In Michael Jordan's last All-Star Game, he still shined brightest. (Getty Images)

We know there has been talk of whether or not Michael Jordan would be able to play in the NBA at 50 years old, but a little over 10 years ago, MJ was playing at age 39. After hitting The Shot in Utah in 1998 and seemingly ending his career on a storybook finish, Jordan decided to come back to the game in his late 30s in the 2001-02 season.

Jordan wasn't in his typical shape physically, and he had setbacks in his return because of a broken rib suffered from a Ron Artest injury during the offseason before his comeback. However, Michael fought through these things and still managed to be a highly effective player for the Washington Wizards at 38 and 39 years old.

During his final run in 2003, he was elected to the Eastern Conference All-Star team for the Feb. 9 game. Aside from the controversy heading into the game of whether or not he'd be allowed to start his final All-Star Game, the night was about Jordan going against the best players in the Western Conference and showing he still had enough to beat anybody one-on-one.

There were two points to the Michael Jordan aspect of this game: 1) celebrate the legacy of Jordan and 2) go at the greatest player to ever play the game. 

Looking at Jordan's final line, one can see he struggled throughout the game. He finished with 20 points on 9-of-27 shooting from the field. He took shots at the rim, and he took shots at every player who tried to defend the legend. The experience embodied everything we knew about MJ and everything we continue to know about him.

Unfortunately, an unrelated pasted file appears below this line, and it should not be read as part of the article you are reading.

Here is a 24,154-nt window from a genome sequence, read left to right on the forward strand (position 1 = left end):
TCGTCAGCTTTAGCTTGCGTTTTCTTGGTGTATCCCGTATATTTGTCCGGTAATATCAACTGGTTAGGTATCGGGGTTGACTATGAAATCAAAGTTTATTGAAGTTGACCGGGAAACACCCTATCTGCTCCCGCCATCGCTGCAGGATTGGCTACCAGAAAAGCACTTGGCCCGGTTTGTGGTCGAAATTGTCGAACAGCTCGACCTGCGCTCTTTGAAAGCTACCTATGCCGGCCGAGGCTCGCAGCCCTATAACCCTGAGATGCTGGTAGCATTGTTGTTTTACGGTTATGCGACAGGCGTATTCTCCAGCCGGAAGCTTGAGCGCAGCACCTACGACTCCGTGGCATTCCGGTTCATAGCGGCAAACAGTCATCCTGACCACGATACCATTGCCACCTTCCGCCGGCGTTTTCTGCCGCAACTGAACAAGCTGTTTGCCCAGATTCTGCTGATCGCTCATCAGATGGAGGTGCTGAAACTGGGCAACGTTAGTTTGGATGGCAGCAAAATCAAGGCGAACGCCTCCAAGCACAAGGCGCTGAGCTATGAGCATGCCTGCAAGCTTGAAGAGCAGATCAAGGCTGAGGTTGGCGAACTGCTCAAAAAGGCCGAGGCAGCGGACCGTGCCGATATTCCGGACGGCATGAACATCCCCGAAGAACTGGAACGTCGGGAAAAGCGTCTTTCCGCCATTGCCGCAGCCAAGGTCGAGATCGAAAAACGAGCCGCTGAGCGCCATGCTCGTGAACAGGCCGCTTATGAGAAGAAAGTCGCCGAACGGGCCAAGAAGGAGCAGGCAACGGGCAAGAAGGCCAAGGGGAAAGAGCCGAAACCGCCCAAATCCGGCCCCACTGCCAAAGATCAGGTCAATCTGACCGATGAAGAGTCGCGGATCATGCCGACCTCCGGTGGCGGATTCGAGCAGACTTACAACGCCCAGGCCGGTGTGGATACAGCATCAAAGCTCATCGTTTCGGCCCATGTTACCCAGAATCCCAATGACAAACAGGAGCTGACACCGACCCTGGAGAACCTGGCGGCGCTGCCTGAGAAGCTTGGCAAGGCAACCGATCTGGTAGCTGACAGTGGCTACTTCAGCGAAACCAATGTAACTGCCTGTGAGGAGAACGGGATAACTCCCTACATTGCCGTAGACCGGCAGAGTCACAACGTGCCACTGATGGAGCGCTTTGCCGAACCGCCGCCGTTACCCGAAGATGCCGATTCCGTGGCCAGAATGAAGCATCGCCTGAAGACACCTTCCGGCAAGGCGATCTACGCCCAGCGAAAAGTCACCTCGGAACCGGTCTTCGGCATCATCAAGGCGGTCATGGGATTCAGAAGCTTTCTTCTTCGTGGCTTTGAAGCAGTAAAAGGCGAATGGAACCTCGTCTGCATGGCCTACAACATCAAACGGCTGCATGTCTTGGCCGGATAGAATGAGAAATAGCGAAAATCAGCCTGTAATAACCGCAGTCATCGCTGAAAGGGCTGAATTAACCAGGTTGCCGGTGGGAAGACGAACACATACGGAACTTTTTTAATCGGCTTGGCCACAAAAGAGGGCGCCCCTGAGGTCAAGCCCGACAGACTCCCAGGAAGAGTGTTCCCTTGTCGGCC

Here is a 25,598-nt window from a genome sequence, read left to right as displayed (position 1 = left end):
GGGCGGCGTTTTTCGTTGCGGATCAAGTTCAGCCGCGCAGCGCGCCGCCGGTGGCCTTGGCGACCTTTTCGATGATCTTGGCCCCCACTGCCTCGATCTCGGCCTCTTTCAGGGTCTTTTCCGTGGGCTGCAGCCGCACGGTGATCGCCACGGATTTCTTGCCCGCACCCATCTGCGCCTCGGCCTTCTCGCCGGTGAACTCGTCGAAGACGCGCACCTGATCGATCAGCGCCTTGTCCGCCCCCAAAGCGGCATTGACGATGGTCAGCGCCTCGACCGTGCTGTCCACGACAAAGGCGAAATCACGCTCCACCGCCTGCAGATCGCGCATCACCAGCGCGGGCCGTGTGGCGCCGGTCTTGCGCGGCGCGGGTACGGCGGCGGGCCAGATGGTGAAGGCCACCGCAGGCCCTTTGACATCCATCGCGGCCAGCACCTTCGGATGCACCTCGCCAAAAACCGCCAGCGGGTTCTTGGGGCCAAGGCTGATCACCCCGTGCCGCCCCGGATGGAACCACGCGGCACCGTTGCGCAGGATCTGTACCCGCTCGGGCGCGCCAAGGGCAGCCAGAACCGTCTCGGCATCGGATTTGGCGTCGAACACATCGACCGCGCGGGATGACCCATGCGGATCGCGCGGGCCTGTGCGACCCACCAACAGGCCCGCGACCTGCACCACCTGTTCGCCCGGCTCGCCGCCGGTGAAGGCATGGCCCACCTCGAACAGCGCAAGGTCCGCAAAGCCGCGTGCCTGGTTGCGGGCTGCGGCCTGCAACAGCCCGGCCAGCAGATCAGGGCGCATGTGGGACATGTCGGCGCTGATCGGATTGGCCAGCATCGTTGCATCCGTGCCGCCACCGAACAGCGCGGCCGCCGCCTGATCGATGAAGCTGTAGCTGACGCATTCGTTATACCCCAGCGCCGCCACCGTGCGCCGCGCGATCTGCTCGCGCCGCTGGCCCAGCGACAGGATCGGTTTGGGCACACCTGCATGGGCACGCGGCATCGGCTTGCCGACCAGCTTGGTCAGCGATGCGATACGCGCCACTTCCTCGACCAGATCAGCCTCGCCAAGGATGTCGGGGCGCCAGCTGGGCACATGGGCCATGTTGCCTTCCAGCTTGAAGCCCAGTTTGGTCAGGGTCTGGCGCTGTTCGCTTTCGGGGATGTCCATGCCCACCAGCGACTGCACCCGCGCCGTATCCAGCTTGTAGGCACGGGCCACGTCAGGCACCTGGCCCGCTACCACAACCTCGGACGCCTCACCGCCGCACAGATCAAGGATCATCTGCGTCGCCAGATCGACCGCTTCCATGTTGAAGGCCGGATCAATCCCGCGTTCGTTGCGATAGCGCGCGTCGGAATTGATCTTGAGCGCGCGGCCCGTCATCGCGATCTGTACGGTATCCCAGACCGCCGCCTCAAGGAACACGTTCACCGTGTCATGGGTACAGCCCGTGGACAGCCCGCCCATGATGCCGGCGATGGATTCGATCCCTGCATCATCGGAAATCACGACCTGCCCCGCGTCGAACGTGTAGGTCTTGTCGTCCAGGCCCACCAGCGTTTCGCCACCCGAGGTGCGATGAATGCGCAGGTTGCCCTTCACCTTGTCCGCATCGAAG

He was relentless, even when things weren't working out for him. Shawn Marion was probably near his athletic peak at the time, capable of deterring down anybody on the court who wasn't named Shaquille O'Neal. Kobe Bryant and Kevin Garnett were two of the best players in the league on both sides of the court. Gary Payton was still a very capable defender when it came to guarding slower guys. And the West had plenty of length with Tim Duncan, Dirk Nowitzki, and Shaq to bother anything Jordan tried to put up.

Michael didn't let anything stop him from trying to prove he could still take any one of them when given the opportunity. His competitive nature that we wax on about to this day had the biggest spotlight of the weekend. 

Much like everything he had to do in his comeback with the Wizards, Jordan had to try to outthink you to get to where he wanted to be. The first step was more of a premonition than a reality, but he used the fear of what he once was to his advantage. He had to get to his spots, and he had to have a quick release when he got there, before you realized he had reached his destination.

When defenders did close on him, he had to trick them into thinking he was out of options and stuck in neutral. The famous pump fake that had dissected the defensive capture by his opponents so many times was still as deadly as it ever was. He got you in the air, where much like space nobody can hear you scream. Once you were in the air, his impeccable footwork that had taken so many years to perfect would carry him into his shot.

And his hands were still accurate once he was freed up. Muscle memory, repetition, and hundreds of thousands of jumpers taken in his life were guiding the ball into the basket. Watch the video below and remember this is the Kevin Garnett who was one of the best defenders in the world, often assigned the task of being the duct tape that kept Flip Saunders' makeshift zone defense together in Minnesota. He was third in Defensive Player of the Year voting that year, and yet still susceptible to biting when Jordan tricked him.